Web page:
How to create a WordPress child theme

Simple guide to create a WordPress child theme

So you’re running your website on WordPress and you want to edit some styles. What would be easier than just open up your theme’s style.css file and just hack away? Once you’re done, your website looks the way you want it to – and you’re all good, right?

Wrong. Because once you go and update your theme, the changes you have made to your theme’s original files will be lost. For good.

The solution: Your very own WordPress child theme.

Add additional CSS to WordPress

In case you just want to do some small changes to your CSS in WordPress, there is a very simple solution which ships with WordPress.

In your WordPress theme customizer, you find the option „Additional CSS“, which lets you do just that: add additional CSS:

Add addtional CSS to WordPress
Add addtional CSS to WordPress

But if you want to do more, like adding functionality, overriding your theme’s templates or do a lot of CSS changes, there really is no way around creating your very own child theme.

What is a child theme?

A child theme is a theme that inherits the functionality and styling of another theme, called the parent theme. Child themes are the recommended way of modifying an existing theme.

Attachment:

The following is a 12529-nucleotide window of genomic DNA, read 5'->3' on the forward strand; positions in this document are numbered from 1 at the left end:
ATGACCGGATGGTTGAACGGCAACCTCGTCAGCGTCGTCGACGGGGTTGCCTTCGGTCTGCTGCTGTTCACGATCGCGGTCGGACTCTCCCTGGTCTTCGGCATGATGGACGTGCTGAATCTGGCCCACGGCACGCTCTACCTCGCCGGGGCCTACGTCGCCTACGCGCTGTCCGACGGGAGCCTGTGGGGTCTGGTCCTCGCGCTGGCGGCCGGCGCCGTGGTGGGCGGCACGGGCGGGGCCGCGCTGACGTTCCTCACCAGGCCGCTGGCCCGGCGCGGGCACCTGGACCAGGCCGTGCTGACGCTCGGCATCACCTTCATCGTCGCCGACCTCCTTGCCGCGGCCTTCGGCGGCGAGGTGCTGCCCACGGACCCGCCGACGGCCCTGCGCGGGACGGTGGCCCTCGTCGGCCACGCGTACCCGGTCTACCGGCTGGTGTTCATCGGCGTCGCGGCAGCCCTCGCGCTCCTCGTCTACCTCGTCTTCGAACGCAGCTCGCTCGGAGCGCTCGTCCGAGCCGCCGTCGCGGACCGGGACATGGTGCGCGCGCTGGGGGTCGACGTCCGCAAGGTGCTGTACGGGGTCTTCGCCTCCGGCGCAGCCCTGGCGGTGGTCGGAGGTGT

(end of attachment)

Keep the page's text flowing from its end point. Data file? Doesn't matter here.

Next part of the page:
WordPress Codex

So your child theme will have all the functionality and styling of the original theme (parent theme) without you doing anything. But you will be able to override every aspect of your parent theme from within your child theme.

Pros and Cons of a WordPress Child Theme

There are quite a few reasons why you should use a child theme for your WordPress website. And yeah, there are some cons, which I will list below. But first, let’s see the Pros of using a WordPress child theme.

Pros of using a WordPress child theme

  • Have your changes saved permanently – no fear of losing your changes when updating your original theme.
  • Easily override any functionality and style of the parent theme.
  • You don’t have to create a complete theme from scratch, but instead you can use all the parent theme’s functionalities.

Cons of using a WordPress child theme

  • There is a learning curve when you first get started, escpecially when you parent theme uses i.e. custom hooks or has a huge codebase that you need to find your way through.
  • Additional CSS and JavaScript files that need to be loaded may affect the load times of your website.

Manually Creating a WordPress Child Theme

Creating a WordPress Child Theme is really very simple. All you will need is a text editor (like Sublime Text or Microsoft’s VSCode), an FTP program to upload the files to your webserver (like FileZilla) and the FTP login credentials for your hoster. The rest is just copy and paste from here on.

First of all, fire up your FTP program to connect to your webserver. Then navigate to your WordPress installation an go to the subdirectory

/wp-content/themes/

Create the child theme directory

In there, you create a new directory with the name of your new theme, in this example it’s called lubnan.

Create an empty directory for your WordPress child theme
Create an empty directory for your WordPress child theme

Create the child theme files